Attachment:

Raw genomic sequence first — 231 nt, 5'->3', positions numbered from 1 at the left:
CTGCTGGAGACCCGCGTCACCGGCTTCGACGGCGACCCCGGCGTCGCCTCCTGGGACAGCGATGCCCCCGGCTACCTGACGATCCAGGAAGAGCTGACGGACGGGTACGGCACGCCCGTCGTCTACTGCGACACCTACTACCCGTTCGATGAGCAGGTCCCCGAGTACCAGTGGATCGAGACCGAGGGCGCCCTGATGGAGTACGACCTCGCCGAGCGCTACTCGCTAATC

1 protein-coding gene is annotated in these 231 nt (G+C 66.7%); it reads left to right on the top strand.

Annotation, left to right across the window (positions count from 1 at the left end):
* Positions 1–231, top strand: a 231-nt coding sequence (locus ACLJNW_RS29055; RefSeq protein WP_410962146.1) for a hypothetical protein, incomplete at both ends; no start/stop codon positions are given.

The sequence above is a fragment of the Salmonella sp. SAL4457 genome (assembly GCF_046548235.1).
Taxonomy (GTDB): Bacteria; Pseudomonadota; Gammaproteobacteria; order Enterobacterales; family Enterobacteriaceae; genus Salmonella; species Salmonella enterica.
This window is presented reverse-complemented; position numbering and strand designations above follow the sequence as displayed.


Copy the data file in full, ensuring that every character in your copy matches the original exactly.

Raw genomic sequence first — 231 nt, 5'->3', positions numbered from 1 at the left:
CTGCTGGAGACCCGCGTCACCGGCTTCGACGGCGACCCCGGCGTCGCCTCCTGGGACAGCGATGCCCCCGGCTACCTGACGATCCAGGAAGAGCTGACGGACGGGTACGGCACGCCCGTCGTCTACTGCGACACCTACTACCCGTTCGATGAGCAGGTCCCCGAGTACCAGTGGATCGAGACCGAGGGCGCCCTGATGGAGTACGACCTCGCCGAGCGCTACTCGCTAATC

1 protein-coding gene is annotated in these 231 nt (G+C 66.7%); it reads left to right on the top strand.

Annotation, left to right across the window (positions count from 1 at the left end):
* Positions 1–231, top strand: a 231-nt coding sequence (locus ACLJNW_RS29055; RefSeq protein WP_410962146.1) for a hypothetical protein, incomplete at both ends; no start/stop codon positions are given.

The sequence above is a fragment of the Salmonella sp. SAL4457 genome (assembly GCF_046548235.1).
Taxonomy (GTDB): Bacteria; Pseudomonadota; Gammaproteobacteria; order Enterobacterales; family Enterobacteriaceae; genus Salmonella; species Salmonella enterica.
This window is presented reverse-complemented; position numbering and strand designations above follow the sequence as displayed.